M.F. Escher's sidecar design, the beginning.
After an epic celebratory evening, we departed...
Eventually, after much dirt road torture to the Pope Mobile it finally broke. One of the attachments broke loose and slid down breaking the weld from the support arm to the car causing the Death Trap to nose dive (no wreck mom). The welder had used a cut-off part of his leather glove as a spacer that had gotten wet. We're still not sure why it wasn't welded. However, it leads us into one of the most epic parts of the entire trip.
The welder agrees to help us, and a lady pulls out a couple sheep skins for us to sit on. Hoge and I grab a flat soccer ball and take on the village kids. Its about 20 to 2, but we hold our ground til we start tasting blood from running around at 15,000ft.
As we sit on the blankets and skins, the gathered crowd parts for a stooped old lady carrying a pot, bowls with spoons, and a pile of potatoes. Our hunger rages, and she places the potatoes before us. She begins pouring out a broth soup. Like the sidecar, Mike and I's hunger nose dives as a ball of something splats into one of the bowls. Hoge has no clue what is coming. With her unwashed hands, she rips apart the best of what she has into thirds and hands us the bowls. We are the only ones eating, and with the whole village watching, including the proud cook, we hold in our hands our meal...sheep intestine soup.
Of course the bikes don't want to work in the morning's freeze and causes what would be the awkward exaggerated goodbye if we weren't used to it by now.
But how much more epic does it get than more than one man in a cape?
Never ask someone like this for directions, ever.
We luckily find a welder, but he's drunk, so we arrange to work tomorrow. After a short, sunburned eternity, we track down the owner of the one hotel so we can get a room. We pay about $2 for all three of us to stay in the only room they had (if that tells you how high class it is). In the courtyard, we rip open the engine and pull out the output shaft which is buried inside the transmission.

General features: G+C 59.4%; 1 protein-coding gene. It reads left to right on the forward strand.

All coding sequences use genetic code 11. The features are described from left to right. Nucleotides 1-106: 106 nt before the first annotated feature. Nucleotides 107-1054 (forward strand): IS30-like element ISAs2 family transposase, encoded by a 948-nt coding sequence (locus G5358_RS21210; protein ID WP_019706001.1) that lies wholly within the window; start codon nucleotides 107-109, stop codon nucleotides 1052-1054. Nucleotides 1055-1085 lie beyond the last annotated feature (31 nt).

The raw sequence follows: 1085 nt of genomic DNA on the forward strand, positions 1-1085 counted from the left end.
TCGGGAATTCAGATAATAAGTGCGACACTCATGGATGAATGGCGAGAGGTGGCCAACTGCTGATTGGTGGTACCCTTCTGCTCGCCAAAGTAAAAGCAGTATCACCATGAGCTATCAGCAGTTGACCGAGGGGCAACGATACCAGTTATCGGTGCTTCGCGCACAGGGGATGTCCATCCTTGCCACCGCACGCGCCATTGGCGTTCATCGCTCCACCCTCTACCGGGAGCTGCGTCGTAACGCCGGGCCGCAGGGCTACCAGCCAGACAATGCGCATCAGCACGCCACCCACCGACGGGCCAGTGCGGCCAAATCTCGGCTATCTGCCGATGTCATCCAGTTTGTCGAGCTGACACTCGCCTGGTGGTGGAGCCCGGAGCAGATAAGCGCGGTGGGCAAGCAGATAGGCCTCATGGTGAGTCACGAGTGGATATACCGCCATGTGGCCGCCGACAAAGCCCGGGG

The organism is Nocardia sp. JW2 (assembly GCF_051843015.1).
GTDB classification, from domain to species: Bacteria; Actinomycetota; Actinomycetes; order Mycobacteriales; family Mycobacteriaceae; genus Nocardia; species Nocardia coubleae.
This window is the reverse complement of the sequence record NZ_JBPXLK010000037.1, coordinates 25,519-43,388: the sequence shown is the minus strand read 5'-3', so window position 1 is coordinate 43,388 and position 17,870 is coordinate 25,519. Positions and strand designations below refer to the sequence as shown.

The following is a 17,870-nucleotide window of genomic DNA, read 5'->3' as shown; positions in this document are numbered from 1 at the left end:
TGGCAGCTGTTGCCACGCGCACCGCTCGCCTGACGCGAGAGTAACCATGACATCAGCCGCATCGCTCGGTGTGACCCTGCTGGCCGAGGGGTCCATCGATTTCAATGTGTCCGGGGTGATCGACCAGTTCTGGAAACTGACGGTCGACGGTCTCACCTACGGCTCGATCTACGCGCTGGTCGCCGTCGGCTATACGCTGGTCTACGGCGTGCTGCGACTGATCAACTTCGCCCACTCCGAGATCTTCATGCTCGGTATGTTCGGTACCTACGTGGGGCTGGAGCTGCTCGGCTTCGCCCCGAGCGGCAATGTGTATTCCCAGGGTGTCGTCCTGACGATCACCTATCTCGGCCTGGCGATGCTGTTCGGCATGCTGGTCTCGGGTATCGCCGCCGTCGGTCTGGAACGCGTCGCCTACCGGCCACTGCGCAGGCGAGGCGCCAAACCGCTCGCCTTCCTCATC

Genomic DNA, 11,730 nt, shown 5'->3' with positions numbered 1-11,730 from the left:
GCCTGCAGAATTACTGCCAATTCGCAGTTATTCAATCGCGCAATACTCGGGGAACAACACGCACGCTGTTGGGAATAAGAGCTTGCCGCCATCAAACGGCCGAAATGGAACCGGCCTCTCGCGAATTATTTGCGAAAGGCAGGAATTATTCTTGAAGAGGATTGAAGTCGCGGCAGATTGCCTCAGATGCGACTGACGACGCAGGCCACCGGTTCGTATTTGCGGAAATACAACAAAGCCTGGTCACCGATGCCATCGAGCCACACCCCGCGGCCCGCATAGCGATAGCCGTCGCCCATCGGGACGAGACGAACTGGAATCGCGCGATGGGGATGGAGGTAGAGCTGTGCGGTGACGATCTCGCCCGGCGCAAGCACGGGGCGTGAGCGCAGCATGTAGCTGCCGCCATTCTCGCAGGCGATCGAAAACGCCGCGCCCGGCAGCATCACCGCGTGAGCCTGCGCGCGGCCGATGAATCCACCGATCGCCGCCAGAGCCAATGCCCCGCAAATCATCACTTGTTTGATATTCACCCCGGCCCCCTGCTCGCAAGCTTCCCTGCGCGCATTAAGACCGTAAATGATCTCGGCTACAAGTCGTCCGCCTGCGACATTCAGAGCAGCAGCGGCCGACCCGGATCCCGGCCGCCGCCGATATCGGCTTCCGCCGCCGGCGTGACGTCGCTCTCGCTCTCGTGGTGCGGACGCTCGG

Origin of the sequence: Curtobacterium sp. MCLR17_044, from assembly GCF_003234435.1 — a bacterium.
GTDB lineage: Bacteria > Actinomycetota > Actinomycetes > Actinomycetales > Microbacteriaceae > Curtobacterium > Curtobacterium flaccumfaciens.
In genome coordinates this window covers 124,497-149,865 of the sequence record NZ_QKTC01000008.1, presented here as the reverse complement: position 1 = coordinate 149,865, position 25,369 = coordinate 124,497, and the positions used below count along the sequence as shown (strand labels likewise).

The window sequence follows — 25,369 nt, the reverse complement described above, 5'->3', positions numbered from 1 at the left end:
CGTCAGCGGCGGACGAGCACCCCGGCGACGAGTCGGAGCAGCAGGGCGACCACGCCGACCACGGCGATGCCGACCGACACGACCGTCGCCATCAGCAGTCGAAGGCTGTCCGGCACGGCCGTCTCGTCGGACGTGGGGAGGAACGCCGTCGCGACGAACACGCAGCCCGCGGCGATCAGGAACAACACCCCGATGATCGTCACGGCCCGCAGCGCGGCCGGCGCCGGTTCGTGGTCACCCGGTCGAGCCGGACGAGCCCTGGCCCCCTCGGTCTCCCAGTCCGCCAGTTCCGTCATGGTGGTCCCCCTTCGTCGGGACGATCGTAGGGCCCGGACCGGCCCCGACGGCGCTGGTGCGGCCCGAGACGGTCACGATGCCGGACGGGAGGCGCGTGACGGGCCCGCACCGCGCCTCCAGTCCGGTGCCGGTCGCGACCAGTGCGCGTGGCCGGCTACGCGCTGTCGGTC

Meanwhile, I look at the miles of switches and then at the direct route down the mountain. Not scared of a little off-trail meandering, I jump off the road and work my way through cacti and tall brush, scramble down avalanched washes, and see in the distance two figures. I whistle and they return the call. I work my way to them. There is a man and a kid. The man is shouldering a rifle, and the kid holds a long walking stick. After greeting, we walk silently along the mountainside. We do not follow any trail as they continue in their hunt for their dinner. At an overlook, they point out the direction that leads to a footpath which will take me to town. We part.
Further and further we head up into the mountains. We pass the town of Ollantaytambo where we feel we should stay, but by now, Machu Picchu should be very close. We continue up the mountain. Up and up we ascend as the night encroaches. Bombing down the mountain the other way, an unloaded motorcyclist signals us to turn around. When he pulls off his helmet we realize that its Nate, one of our photojournalist friends we made in Colombia and met again in Huarez at the start of this sidecar mission. His bike had broken and he has rented a moto to run to the ruins.
Contrary to the thoughts of the locals, he tells us that from where we are, we still must cross over a monstrous pass covered in snow till it turns to a long stretch of dirt that will lead to a small town. From that town, we must find a place to store the bikes and catch a bus or train to the next town. From there we must then catch another bus or hike up to the ruins, visit, then do it all in reverse. The very quickest we could achieve this is in 3 days. Above is the photo of that realization. We are at the gateway to the famous ruins and we cannot get in. Accepting our fate, we turn and return to Ollantaytambo to spend the night.
And by God, we made it....CUSCO.
We checked into a fancy hotel for the night and relaxed the next day. Then Hoge departed.
On the computer, the route we were supposed to go with more paved roads and the way everyone wanted to direct us should have taken 17 hours. It took us 2 weeks. We loved every bit of it.